Ayokunle DS et al, study shows that in CKD patients with HIV HAD lower CD4 T-cell count and a greater proportion (57.4%) had CD4 T-cell count < 200 cells/[micro]l for CKD.M

Advanced immunosuppression is itself is a risk for renal failure as HIV virus can cause mitochondrial toxicity.

In our study, 34 patients were diagnosed to have CKD on the basis of documented previous elevated serum creatinine value atleast 3 months prior, at the time of inclusion in our study.

The final diagnosis in CKD patients was categorized into three groups.

First group: patients with only chronic kidney disease 5 (14.70%) in whom bilateral small sized kidneys were seen on ultrasonography of abdomen +KUB.

The second group which comprised of 19 (55.88%) patients with CKD in whom tenofovir was administered in adjusted doses due to high creatinine values at baseline.

The Third group comprised of AKI due to various causes with underlying CKD with or without overlapping TDF use. It includes 3 (8.82%) patients with Ca cervix with obstructive uropathy, 1 (2.94%) patient with polycystic kidney disease, 1 (2.94%) patient with HIVAN and 5(14.70%) patients with TDF induced CKD.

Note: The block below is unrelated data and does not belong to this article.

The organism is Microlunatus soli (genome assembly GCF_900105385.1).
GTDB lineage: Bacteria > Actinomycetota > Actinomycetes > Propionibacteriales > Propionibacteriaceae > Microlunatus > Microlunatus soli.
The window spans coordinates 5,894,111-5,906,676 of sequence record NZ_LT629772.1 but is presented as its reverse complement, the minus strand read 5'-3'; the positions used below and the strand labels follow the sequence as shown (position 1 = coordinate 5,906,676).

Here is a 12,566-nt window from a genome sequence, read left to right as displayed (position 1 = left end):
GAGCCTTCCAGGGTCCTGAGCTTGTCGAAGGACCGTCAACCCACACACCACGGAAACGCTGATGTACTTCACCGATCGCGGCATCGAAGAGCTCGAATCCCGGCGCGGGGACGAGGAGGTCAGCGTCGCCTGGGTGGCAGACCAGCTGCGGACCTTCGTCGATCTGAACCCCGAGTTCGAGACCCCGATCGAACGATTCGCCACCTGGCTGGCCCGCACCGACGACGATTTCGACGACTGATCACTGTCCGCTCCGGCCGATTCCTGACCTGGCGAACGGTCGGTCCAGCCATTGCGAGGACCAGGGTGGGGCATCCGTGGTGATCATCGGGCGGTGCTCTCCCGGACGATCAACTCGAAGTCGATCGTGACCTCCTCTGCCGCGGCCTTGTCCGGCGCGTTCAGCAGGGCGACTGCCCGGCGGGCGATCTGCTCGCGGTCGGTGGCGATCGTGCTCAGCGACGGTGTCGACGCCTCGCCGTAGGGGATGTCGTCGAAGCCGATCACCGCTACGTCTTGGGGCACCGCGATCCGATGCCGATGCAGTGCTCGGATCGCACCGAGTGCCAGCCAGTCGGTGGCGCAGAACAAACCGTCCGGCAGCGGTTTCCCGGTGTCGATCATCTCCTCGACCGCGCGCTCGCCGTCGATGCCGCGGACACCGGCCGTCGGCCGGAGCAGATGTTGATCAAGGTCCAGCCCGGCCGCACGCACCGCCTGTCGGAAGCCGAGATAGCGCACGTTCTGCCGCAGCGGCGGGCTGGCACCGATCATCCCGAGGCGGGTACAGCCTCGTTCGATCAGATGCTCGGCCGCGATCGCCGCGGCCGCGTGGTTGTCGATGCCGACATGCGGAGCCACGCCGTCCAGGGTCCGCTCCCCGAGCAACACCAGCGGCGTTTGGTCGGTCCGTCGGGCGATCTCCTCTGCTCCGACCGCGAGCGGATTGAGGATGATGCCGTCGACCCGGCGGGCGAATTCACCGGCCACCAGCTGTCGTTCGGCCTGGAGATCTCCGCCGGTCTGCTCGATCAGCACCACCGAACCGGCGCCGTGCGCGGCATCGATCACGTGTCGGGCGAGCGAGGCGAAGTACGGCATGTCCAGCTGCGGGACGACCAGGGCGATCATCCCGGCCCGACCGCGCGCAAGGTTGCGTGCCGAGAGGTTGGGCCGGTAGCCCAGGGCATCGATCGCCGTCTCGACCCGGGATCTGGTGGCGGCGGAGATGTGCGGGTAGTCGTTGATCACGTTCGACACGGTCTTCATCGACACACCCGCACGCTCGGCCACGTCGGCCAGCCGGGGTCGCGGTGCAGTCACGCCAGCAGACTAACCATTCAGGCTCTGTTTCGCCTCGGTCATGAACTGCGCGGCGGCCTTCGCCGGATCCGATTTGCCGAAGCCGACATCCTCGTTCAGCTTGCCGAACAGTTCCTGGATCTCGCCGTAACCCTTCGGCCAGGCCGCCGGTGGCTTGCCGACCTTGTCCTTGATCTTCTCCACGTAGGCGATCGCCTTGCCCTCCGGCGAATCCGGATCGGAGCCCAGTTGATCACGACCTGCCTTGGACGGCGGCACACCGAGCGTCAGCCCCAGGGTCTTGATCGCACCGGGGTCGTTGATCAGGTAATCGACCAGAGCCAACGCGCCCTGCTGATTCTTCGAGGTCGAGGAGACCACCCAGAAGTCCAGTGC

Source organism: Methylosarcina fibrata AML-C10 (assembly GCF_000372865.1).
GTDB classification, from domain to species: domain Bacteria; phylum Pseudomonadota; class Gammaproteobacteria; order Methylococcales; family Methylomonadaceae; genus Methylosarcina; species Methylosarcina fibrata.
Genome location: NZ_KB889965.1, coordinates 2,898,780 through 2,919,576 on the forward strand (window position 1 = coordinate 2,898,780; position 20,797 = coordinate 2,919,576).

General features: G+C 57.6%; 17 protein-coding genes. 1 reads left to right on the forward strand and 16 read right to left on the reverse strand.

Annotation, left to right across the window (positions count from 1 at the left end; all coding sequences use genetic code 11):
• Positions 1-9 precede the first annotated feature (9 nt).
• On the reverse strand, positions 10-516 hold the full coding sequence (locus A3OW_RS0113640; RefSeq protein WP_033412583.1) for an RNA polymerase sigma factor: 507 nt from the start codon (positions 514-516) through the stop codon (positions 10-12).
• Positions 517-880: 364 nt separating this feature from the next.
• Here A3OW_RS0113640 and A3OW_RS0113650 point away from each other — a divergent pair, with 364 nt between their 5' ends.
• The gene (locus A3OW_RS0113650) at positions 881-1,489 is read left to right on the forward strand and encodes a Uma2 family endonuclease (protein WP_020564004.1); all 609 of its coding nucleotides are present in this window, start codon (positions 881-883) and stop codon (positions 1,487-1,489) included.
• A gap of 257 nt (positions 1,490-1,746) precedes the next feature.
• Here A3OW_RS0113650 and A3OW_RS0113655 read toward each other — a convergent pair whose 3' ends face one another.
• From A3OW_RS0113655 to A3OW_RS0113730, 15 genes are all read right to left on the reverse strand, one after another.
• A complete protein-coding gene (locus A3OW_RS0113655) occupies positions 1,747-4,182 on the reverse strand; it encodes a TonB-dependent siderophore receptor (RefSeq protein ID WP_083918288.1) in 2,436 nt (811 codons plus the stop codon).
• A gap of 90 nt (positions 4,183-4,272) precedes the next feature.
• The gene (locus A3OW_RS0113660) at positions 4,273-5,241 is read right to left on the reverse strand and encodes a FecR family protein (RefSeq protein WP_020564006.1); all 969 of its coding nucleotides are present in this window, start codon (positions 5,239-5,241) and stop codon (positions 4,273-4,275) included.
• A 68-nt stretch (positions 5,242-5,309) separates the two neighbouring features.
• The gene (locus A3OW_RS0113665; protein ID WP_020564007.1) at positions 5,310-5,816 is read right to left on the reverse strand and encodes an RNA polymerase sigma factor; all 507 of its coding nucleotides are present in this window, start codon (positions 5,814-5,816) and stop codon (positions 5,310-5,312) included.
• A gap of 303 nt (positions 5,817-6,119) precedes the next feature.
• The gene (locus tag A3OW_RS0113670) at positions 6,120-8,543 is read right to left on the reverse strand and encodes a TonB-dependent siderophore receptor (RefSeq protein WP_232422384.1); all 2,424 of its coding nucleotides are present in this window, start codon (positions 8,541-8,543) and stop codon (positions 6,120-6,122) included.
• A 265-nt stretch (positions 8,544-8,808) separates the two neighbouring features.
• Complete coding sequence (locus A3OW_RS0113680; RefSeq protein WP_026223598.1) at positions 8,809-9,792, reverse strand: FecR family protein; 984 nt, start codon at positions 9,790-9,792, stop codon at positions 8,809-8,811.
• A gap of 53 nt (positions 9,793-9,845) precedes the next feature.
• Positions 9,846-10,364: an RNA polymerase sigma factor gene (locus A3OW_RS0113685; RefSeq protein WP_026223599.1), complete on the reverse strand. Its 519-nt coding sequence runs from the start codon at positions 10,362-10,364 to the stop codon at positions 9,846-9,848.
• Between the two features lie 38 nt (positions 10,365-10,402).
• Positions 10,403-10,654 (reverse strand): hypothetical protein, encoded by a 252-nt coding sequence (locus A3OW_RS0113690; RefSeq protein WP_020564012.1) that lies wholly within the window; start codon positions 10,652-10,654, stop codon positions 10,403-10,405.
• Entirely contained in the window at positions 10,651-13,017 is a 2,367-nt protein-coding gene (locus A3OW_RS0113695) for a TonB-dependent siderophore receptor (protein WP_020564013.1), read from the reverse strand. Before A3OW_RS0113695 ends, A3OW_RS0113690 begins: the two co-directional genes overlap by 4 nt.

30 (88.24%) patients from CKD group were on ART regimen in which TDF contributed to significant nephrotoxicity in these patients.

In patients with tenofovir with CKD, ART regimen was changed in 14/19 (73.68%) patients to stavudine or abacavir based regimens. In many of these patients, tenofovir was already being administered in adjusted doses by some practitioners for variable periods before registration at our ART center. In many of such patients, there was a steady increase in the creatinine values from the baseline on the tenofovir regimen and hence their regimens were eventually changed to stavudine/abacavir after admission at our institution or registration at our ART center. 2 (10.52%) patients who were HBsAg positive continued on the tenofovir based regimen with dose adjusted according to creatinine clearance as both had the chronic liver disease due to hepatitis B and hence tenofovir was very essential for treatment of liver disease.

In patients with AKI on CKD group 9/10 in (90%) of cases tenofovir regimen was changed to abacavir / stavudine based regimen. In 1 (10%) patient tenofovir was continued in adjusted dose as the patient was HBsAg positive.

Stavudine was phased out with new guidelines of TLE regimen as 1st line ART from September 2012 at all ART centers across India.

In the initial period of these changes, the exact policy of tenofovir usage in situations where baseline creatinine is high was unclear, and there was no awareness of toxicity profile in ART medical officers. Hence, in some cases, tenofovir was started/continued in CKD patients after adjustment of doses according to creatinine clearance. Hence, in this scenario tenofovir was continued in adjusted doses rather than changing regimen. Such patients developed irreversible nephrotoxicity due to TDF.